9. Modifiability of Rehabilitative Alimony- The court must take into consideration the recipient’s ability to achieve the marital standard of living and the goal of rehabilitation. Rehabilitative alimony cannot be converted to permanent alimony just because the trial judge believes that permanent alimony would have been a more appropriate alimony in the first place. The court would have to apply proper modification principles in order for the alimony to take on a different form. If a court is considering changing rehabilitative alimony to permanent alimony, the court should also consider the original purpose of the award, whether it has been achieved, and if not, the likelihood of the person becoming self sufficient. It is not proper or correct for a court to grant a conversion of rehabilitative alimony to permanent alimony while the party is still in the process of rehabilitation. The court and the parties involved need to wait until the party going through rehabilitation has either preformed in creating financial stability or was unable to complete the plan.
10. Modifiability of Rehabilitative Alimony- A party seeking a change from rehabilitative alimony to permanent alimony who had a mental disorder known at the time of the initial agreement cannot use the mental disorder as a way of getting around the rehabilitation plan because it was known beforehand. If a mental disorder develops after the original final judgment, then that is an important substantial change that could modify rehabilitative alimony to permanent alimony. It is very important for the court to create a time frame, time limit, and set of goals, for the rehabilitation alimony plan at the original judgment and if it is modified, then at the time of modification.
11. Modifiability of Nominal Alimony- Nominal alimony can be awarded if the court believes that the payee needs the alimony and the payor is unable to pay it at the time of the final judgment. In the case of Stock v. Stock, the former husband was unable to pay alimony and child support at the same time. He paid the child support until the minors reached majority, and then the husband began to pay alimony.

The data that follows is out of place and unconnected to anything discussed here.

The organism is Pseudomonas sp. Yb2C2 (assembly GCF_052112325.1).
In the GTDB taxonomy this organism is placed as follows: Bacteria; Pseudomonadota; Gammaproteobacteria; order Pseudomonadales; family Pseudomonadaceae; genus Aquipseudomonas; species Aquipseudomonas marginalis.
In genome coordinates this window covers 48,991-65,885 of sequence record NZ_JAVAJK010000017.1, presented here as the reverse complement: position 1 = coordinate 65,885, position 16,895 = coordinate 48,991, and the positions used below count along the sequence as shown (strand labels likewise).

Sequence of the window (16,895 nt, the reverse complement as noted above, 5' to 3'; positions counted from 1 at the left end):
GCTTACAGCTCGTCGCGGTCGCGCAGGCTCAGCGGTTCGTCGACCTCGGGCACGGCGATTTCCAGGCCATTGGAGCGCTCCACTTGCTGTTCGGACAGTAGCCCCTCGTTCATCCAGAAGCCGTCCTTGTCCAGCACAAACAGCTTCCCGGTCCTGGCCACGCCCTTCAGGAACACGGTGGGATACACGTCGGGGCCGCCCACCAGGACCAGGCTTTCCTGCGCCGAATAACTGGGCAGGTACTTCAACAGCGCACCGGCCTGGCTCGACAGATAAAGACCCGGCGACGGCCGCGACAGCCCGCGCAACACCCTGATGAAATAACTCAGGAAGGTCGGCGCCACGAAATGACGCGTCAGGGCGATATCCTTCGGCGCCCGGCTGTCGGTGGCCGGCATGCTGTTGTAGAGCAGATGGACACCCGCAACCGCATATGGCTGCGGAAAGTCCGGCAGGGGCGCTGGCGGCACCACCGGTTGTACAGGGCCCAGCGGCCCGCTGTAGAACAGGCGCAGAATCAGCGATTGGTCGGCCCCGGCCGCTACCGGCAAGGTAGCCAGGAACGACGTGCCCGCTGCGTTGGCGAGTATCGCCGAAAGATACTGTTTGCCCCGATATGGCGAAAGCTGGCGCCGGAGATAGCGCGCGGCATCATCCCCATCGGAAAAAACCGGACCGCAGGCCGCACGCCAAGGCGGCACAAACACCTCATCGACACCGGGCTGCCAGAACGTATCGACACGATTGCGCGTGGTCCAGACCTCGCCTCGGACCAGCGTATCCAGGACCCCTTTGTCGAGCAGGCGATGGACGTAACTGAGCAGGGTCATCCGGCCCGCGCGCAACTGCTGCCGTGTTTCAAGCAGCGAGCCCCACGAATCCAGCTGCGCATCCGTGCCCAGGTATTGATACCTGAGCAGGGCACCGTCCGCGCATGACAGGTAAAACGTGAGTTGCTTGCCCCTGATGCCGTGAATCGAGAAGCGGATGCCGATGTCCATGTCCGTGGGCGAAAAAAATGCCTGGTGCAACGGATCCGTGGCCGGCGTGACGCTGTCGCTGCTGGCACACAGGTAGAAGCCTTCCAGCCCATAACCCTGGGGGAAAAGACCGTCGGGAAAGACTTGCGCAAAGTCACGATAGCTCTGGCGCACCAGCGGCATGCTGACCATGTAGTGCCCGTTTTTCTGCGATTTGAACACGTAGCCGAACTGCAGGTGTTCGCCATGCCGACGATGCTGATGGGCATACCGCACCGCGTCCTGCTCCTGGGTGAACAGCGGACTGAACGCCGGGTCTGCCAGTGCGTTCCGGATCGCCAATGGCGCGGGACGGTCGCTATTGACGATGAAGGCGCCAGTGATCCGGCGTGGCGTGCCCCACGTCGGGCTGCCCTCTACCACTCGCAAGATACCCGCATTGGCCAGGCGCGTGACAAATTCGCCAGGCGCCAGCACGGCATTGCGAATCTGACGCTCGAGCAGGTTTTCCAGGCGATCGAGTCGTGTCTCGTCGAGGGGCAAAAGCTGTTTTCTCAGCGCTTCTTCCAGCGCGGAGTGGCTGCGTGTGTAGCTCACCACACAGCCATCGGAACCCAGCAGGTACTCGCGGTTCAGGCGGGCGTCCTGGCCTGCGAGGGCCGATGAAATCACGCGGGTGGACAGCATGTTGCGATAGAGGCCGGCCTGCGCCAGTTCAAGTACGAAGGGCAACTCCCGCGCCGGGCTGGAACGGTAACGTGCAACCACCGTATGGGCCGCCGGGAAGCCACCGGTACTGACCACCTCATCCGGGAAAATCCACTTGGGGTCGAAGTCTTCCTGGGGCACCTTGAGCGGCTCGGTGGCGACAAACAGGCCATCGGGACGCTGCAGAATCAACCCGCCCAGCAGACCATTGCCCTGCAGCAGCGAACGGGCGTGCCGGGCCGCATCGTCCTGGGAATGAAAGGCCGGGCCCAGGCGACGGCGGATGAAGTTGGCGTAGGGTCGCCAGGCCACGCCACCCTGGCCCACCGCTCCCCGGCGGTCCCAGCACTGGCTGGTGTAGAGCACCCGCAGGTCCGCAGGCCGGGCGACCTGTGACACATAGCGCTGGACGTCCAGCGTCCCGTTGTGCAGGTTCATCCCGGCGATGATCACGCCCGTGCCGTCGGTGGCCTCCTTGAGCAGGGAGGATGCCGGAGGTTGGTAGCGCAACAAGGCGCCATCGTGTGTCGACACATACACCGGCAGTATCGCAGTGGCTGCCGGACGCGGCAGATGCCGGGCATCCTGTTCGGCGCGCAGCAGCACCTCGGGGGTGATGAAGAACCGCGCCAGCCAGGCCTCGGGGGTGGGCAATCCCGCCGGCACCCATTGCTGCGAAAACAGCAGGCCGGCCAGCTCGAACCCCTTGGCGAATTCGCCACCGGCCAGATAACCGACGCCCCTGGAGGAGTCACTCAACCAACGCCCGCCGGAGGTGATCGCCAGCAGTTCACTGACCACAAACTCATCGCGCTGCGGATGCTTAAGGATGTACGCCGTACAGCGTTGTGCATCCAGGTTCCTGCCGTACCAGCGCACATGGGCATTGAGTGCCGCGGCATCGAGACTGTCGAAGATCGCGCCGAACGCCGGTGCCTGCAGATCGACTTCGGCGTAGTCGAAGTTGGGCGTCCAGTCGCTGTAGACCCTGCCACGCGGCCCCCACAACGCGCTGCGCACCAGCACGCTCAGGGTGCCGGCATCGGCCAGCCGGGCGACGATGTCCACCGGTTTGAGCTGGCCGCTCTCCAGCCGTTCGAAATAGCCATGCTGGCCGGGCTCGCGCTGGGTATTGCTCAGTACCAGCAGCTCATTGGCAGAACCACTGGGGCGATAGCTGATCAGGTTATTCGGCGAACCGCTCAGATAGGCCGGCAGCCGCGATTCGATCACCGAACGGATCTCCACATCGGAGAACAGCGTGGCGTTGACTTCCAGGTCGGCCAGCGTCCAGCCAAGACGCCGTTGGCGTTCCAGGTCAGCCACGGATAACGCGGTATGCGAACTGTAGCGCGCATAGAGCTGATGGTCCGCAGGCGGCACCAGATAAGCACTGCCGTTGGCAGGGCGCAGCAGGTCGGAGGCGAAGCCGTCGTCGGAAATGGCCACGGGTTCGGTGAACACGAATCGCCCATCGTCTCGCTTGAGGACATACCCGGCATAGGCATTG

12. Modifiability of Bridge-The- Gap Alimony- Bridge-The-Gap Alimony is alimony made to give a former spouse an easier transition into financial life after marriage. It is normally made in lump-sum installments. This alimony normally occurs after a short-term marriage where the standard of living was much higher with a spouse than in a single life. Bridge- the-gap alimony is also a non-modifiable alimony, not extinguished when the payor passes away.
13. Standards of Proof to Modify Alimony Set by Agreement- Prior to the year 1993, it was more difficult to modify alimony that was created in a settlement agreement than a court ordered alimony award. Now the burden of proof is the same for both a settlement agreement and a court ordered alimony award. In cases where the payments are not termed “alimony,” the court will probably look at other factors in determining if the payments are ones of support or property settlement. Generally, pure property settlement agreements are non-modifiable unless there is consent from the parties. If an agreement refers to a monetary award such as alimony it can be modified, and it is not a pure property settlement agreement. In agreements where the payments are not termed “alimony,” the court will look at other factors in determining if the payment is one of support of property settlement.
14. Waiver of Rights to Modification- The right to alimony and the right to modification can be waived in an agreement of the parties. If the parties sign a irrevocable waiver to modification, no matter how devastating or unanticipated a circumstance, the court will be unable to modify alimony or support. In Benitez v. Benitez, both parties waived the right to seek modification, later the husband wanted to reduce his alimony payments because his former wife was receiving additional financial resources. A waiver to the right to modify is not modifiable, and he could not modify his support. A "General Release" from a contract, does not bar modification of alimony, because the right to modification is determined by future acts, unimaginable or unforeseen in the time of the original judgment. In the case of Brito v. Brito, the former husband and wife made an agreement where the former wife could not ask for a modification of support unless the former husband was in a valid and enforceable default.